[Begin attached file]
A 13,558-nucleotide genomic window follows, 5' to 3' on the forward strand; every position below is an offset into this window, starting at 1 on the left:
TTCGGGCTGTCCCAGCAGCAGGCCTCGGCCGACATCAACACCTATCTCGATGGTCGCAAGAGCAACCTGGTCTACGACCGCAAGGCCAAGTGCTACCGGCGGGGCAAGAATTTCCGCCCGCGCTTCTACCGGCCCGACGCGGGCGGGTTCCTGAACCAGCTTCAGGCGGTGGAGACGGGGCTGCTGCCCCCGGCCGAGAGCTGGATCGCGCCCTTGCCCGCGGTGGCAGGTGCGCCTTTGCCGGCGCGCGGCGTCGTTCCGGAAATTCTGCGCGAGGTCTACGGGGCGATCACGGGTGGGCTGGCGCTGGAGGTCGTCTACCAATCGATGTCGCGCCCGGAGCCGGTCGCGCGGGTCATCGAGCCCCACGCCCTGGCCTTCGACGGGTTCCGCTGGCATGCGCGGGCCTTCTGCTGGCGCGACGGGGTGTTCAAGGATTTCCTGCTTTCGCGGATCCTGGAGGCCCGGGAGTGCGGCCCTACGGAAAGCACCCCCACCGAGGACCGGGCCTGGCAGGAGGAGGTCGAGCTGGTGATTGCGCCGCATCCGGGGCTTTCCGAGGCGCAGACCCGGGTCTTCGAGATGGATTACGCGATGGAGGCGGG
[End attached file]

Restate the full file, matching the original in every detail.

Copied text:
A 13,558-nucleotide genomic window follows, 5' to 3' on the forward strand; every position below is an offset into this window, starting at 1 on the left:
TTCGGGCTGTCCCAGCAGCAGGCCTCGGCCGACATCAACACCTATCTCGATGGTCGCAAGAGCAACCTGGTCTACGACCGCAAGGCCAAGTGCTACCGGCGGGGCAAGAATTTCCGCCCGCGCTTCTACCGGCCCGACGCGGGCGGGTTCCTGAACCAGCTTCAGGCGGTGGAGACGGGGCTGCTGCCCCCGGCCGAGAGCTGGATCGCGCCCTTGCCCGCGGTGGCAGGTGCGCCTTTGCCGGCGCGCGGCGTCGTTCCGGAAATTCTGCGCGAGGTCTACGGGGCGATCACGGGTGGGCTGGCGCTGGAGGTCGTCTACCAATCGATGTCGCGCCCGGAGCCGGTCGCGCGGGTCATCGAGCCCCACGCCCTGGCCTTCGACGGGTTCCGCTGGCATGCGCGGGCCTTCTGCTGGCGCGACGGGGTGTTCAAGGATTTCCTGCTTTCGCGGATCCTGGAGGCCCGGGAGTGCGGCCCTACGGAAAGCACCCCCACCGAGGACCGGGCCTGGCAGGAGGAGGTCGAGCTGGTGATTGCGCCGCATCCGGGGCTTTCCGAGGCGCAGACCCGGGTCTTCGAGATGGATTACGCGATGGAGGCGGG